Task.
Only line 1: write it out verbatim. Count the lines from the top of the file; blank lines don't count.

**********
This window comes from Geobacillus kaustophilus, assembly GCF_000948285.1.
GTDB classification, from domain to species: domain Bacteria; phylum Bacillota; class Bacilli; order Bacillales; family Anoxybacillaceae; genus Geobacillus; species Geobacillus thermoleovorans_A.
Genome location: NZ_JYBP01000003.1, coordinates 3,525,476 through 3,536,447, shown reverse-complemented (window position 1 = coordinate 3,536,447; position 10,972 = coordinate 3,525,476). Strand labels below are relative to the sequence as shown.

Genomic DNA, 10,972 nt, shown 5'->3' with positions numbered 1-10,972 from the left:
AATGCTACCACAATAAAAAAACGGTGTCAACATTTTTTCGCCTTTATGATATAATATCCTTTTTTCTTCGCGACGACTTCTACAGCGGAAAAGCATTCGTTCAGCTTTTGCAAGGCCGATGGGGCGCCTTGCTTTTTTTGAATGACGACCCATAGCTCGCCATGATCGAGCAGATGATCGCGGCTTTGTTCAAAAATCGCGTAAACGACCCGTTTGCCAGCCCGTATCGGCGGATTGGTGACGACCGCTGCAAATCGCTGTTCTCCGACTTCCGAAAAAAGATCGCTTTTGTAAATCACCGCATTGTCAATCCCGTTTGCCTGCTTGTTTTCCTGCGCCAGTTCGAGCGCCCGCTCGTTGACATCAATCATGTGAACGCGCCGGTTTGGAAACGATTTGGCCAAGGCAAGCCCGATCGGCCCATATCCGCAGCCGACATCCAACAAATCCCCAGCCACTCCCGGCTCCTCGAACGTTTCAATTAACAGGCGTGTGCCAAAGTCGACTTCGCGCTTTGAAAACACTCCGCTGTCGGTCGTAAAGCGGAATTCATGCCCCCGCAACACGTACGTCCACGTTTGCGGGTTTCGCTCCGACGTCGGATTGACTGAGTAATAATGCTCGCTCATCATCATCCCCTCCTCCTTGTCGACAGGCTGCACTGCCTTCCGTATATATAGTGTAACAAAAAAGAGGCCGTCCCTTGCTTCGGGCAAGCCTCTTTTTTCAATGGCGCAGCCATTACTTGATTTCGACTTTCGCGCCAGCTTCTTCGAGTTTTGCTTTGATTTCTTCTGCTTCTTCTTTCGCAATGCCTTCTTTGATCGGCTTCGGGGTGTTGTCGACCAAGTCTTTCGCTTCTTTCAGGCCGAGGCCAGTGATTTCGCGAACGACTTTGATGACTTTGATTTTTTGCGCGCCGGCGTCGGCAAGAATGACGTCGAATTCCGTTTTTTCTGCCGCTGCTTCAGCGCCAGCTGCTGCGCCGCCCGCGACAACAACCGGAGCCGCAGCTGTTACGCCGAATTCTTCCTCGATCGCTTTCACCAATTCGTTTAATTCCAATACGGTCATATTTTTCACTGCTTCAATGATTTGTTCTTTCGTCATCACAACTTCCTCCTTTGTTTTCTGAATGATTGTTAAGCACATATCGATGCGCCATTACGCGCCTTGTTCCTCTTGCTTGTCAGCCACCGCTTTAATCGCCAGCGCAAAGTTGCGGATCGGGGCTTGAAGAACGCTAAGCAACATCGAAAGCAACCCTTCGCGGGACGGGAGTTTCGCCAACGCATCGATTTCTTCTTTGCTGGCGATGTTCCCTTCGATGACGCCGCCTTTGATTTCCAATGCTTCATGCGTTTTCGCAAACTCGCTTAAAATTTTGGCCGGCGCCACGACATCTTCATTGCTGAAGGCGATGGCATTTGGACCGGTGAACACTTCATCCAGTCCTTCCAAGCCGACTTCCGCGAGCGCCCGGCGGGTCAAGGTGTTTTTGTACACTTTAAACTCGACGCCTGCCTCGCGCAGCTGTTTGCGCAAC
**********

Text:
This window comes from Geobacillus kaustophilus, assembly GCF_000948285.1.